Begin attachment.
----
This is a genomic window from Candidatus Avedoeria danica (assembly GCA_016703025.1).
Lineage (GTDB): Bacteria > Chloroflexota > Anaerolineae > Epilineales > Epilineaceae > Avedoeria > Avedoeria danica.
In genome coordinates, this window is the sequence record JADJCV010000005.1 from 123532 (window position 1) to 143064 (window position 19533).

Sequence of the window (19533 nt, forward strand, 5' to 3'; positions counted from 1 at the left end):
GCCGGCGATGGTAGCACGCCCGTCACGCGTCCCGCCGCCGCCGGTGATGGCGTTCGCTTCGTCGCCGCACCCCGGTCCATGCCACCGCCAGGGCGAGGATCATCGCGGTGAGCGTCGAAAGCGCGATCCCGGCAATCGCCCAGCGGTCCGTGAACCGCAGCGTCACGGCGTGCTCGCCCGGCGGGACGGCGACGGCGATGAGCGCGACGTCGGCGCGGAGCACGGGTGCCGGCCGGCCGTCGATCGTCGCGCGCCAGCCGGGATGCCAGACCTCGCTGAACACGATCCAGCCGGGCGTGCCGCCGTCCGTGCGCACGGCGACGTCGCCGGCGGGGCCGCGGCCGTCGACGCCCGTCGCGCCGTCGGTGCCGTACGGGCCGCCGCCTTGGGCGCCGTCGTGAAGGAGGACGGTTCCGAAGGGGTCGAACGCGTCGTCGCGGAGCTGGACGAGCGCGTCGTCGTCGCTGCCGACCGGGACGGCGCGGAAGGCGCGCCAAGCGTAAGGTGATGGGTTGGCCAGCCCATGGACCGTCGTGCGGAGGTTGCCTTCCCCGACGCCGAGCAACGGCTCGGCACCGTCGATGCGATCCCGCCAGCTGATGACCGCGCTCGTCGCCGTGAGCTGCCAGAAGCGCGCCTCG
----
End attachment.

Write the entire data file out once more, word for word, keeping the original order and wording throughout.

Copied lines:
This is a genomic window from Candidatus Avedoeria danica (assembly GCA_016703025.1).
Lineage (GTDB): Bacteria > Chloroflexota > Anaerolineae > Epilineales > Epilineaceae > Avedoeria > Avedoeria danica.
In genome coordinates, this window is the sequence record JADJCV010000005.1 from 123532 (window position 1) to 143064 (window position 19533).

Sequence of the window (19533 nt, forward strand, 5' to 3'; positions counted from 1 at the left end):
GCCGGCGATGGTAGCACGCCCGTCACGCGTCCCGCCGCCGCCGGTGATGGCGTTCGCTTCGTCGCCGCACCCCGGTCCATGCCACCGCCAGGGCGAGGATCATCGCGGTGAGCGTCGAAAGCGCGATCCCGGCAATCGCCCAGCGGTCCGTGAACCGCAGCGTCACGGCGTGCTCGCCCGGCGGGACGGCGACGGCGATGAGCGCGACGTCGGCGCGGAGCACGGGTGCCGGCCGGCCGTCGATCGTCGCGCGCCAGCCGGGATGCCAGACCTCGCTGAACACGATCCAGCCGGGCGTGCCGCCGTCCGTGCGCACGGCGACGTCGCCGGCGGGGCCGCGGCCGTCGACGCCCGTCGCGCCGTCGGTGCCGTACGGGCCGCCGCCTTGGGCGCCGTCGTGAAGGAGGACGGTTCCGAAGGGGTCGAACGCGTCGTCGCGGAGCTGGACGAGCGCGTCGTCGTCGCTGCCGACCGGGACGGCGCGGAAGGCGCGCCAAGCGTAAGGTGATGGGTTGGCCAGCCCATGGACCGTCGTGCGGAGGTTGCCTTCCCCGACGCCGAGCAACGGCTCGGCACCGTCGATGCGATCCCGCCAGCTGATGACCGCGCTCGTCGCCGTGAGCTGCCAGAAGCGCGCCTCG